What alpha spending formula to use for chi square test of independence ?

#1
Hi all,

For a website CRO (conversion rate optimization) trajectory project of a client, I’m trying to setup a way that they can sequentially check whether an A/B test ‘reached’ significant results (i.e. Does website B lead to more transactions, than website A?). Much like clinical trials, data is coming in over time and the sooner a conclusion can be drawn the bigger the impact. I’ve been reading some papers on this subject (e.g. INTERIM ANALYSIS: THE ALPHA SPENDING FUNCTION APPROACH by DeMets and Lan, 1994). There, if I understand correctly, they mention some formulas for the alpha spending function to make sure that the type I error stays 5%, no matter how often you check the results in between. However, it is unclear to me if you can use these formulas also for chi square test of independence (the test statistic used by our client) since in rest of the paper they mention the Standardized Normal Statistic (i.e. Z-value for group sequential boundaries, which I’m not sure if this is the same statistic as in a T-test? ). Also, I see in the literature that the Z-test (which, I think, is not similar to the Z-value I mention before) is often used for this kind of questions but I’m not familiar with them.
So, my main question is:

Is there an alpha spending function that can be used for chi square test of independence?

In addition, I was wondering:

When should you use chi square test of independence and when a Z-test? What are the benefits/down sides etc?

Thank you all in advanced! Any help is highly appreciated.
 

hlsmith

Less is more. Stay pure. Stay poor.
#2
Not my area, but many trials may be based on risk differences. These can be calculated using the type of data you have, plus they would be way more interpretible. You should find an alpha spending formula for that and use it. I would be interested in what you find or deploy. Risk difference is just the difference between the prevalences between the two groups!
 
#3
Not my area, but many trials may be based on risk differences. These can be calculated using the type of data you have, plus they would be way more interpretible. You should find an alpha spending formula for that and use it. I would be interested in what you find or deploy. Risk difference is just the difference between the prevalences between the two groups!
Thanks for the comment! Do you mean the boundary at which the test statistic is significant? I would be happy to use that as well. I was reading on this a bit (here for instance https://blog.optimizely.com/2015/01...he-story-behind-optimizelys-new-stats-engine/ and in this whitepaper: https://www.optimizely.com/resources/stats-engine-whitepaper/) but so far I haven't been able to make it work. If I found something I'll let you know.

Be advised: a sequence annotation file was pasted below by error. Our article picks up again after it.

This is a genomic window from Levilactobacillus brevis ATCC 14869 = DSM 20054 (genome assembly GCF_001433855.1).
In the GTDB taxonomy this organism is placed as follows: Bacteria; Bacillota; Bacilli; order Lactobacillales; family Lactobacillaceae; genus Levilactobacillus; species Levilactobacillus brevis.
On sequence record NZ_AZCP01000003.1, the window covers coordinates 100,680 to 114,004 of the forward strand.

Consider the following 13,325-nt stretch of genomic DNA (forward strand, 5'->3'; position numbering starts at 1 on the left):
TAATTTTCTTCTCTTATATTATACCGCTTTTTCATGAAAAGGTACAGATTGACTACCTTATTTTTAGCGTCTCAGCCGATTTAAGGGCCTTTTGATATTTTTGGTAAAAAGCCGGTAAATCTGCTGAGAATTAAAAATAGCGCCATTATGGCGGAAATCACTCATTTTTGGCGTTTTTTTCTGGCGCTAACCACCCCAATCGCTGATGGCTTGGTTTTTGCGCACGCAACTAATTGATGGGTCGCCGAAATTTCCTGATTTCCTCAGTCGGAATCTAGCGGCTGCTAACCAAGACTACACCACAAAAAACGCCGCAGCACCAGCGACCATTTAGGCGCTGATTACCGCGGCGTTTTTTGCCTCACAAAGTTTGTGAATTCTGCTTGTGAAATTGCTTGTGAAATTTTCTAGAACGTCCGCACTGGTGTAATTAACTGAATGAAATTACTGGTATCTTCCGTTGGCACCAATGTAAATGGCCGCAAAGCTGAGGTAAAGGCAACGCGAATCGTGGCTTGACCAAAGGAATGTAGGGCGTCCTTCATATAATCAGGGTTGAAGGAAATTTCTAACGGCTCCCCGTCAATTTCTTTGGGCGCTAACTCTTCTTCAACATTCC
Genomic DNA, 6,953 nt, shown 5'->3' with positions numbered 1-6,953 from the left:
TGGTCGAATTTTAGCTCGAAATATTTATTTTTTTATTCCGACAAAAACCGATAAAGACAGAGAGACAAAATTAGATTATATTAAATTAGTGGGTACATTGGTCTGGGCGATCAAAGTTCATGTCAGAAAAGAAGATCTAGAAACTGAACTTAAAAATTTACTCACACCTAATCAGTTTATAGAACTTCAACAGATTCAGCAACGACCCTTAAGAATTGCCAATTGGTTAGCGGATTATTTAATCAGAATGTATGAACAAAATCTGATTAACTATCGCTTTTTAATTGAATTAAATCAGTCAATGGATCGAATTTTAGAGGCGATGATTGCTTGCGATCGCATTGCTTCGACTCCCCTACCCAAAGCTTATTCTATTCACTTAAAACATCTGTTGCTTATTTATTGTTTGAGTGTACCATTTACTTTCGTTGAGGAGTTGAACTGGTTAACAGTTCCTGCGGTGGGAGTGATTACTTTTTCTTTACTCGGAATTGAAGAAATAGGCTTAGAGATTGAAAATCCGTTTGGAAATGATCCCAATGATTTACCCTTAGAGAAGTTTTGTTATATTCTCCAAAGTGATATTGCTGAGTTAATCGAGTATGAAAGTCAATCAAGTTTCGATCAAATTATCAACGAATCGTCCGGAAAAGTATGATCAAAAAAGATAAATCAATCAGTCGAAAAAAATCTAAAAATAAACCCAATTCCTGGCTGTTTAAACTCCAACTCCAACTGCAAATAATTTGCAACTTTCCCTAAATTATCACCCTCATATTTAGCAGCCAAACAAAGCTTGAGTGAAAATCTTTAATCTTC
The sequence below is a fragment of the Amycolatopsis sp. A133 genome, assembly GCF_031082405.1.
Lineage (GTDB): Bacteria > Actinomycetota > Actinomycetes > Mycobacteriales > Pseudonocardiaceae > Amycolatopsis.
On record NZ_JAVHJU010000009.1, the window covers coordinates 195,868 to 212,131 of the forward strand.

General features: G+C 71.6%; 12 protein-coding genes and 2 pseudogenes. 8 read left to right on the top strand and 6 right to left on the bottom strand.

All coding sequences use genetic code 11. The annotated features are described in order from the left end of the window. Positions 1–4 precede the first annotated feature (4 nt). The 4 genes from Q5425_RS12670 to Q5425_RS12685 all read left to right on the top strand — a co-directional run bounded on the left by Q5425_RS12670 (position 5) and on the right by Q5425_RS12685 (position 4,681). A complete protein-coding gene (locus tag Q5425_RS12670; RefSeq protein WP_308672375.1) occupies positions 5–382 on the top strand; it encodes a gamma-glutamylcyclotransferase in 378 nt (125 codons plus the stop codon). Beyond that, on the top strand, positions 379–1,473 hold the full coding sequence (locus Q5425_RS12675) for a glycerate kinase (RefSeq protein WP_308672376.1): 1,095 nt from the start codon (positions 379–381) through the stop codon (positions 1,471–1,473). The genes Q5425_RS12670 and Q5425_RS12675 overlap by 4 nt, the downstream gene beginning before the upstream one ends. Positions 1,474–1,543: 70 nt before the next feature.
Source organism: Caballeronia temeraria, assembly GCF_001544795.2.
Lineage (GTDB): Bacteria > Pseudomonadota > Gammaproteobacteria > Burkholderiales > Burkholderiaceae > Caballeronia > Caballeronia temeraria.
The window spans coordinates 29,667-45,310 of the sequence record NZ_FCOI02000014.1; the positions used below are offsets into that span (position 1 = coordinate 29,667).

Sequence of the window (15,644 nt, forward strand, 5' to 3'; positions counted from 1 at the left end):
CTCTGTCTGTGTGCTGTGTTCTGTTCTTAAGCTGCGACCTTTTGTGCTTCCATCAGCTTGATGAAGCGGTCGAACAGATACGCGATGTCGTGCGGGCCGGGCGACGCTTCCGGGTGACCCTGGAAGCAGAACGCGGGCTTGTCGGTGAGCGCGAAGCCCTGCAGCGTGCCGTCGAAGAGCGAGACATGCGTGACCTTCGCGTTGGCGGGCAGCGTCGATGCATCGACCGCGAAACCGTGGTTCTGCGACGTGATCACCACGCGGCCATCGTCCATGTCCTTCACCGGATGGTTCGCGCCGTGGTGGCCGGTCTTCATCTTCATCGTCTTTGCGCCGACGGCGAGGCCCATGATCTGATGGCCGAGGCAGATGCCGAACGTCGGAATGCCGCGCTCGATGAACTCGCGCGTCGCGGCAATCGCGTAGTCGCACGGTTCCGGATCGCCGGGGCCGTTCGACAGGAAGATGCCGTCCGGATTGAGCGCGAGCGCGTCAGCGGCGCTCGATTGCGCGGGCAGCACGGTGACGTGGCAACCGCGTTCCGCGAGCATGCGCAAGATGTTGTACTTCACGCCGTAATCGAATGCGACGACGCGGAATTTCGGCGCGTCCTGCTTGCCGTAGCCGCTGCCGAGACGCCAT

hlsmith

Less is more. Stay pure. Stay poor.
#4
Yeah, I haven't found an example for you- but you usually state a difference that you think is contextually relevant. So say the group of interest has to be 10% better than the control. You can power that study and figure out the sample size, but you can have an early stopping rule that take into account maintaining the alpha level (yes, statistical/ level of significance) and the early small samples size. So after 50% of the planned sample has been seen you run the analyses early, but the size has to be even more significant to be able to generalize out and still hold beyond chance to the true sample size selected a priori.
 
#5
Yeah, I haven't found an example for you- but you usually state a difference that you think is contextually relevant. So say the group of interest has to be 10% better than the control. You can power that study and figure out the sample size, but you can have an early stopping rule that take into account maintaining the alpha level (yes, statistical/ level of significance) and the early small samples size. So after 50% of the planned sample has been seen you run the analyses early, but the size has to be even more significant to be able to generalize out and still hold beyond chance to the true sample size selected a priori.
That is exactly what I need, and I found some alpha spending functions that work for T-tests (i.e. the type-I error stays 5% if you repeatedly check the result) but it seems for chi-square test of independence it does not hold ( I made some simulations and I get around 10% error with the chi-square test if I check each test 100 times). If I'll find something I will post it here!
 

hlsmith

Less is more. Stay pure. Stay poor.
#6
I look forward to any link you post. Why are you focusing on chi-sq, which isn't that interpretable. Why not rate difference with confidence interval?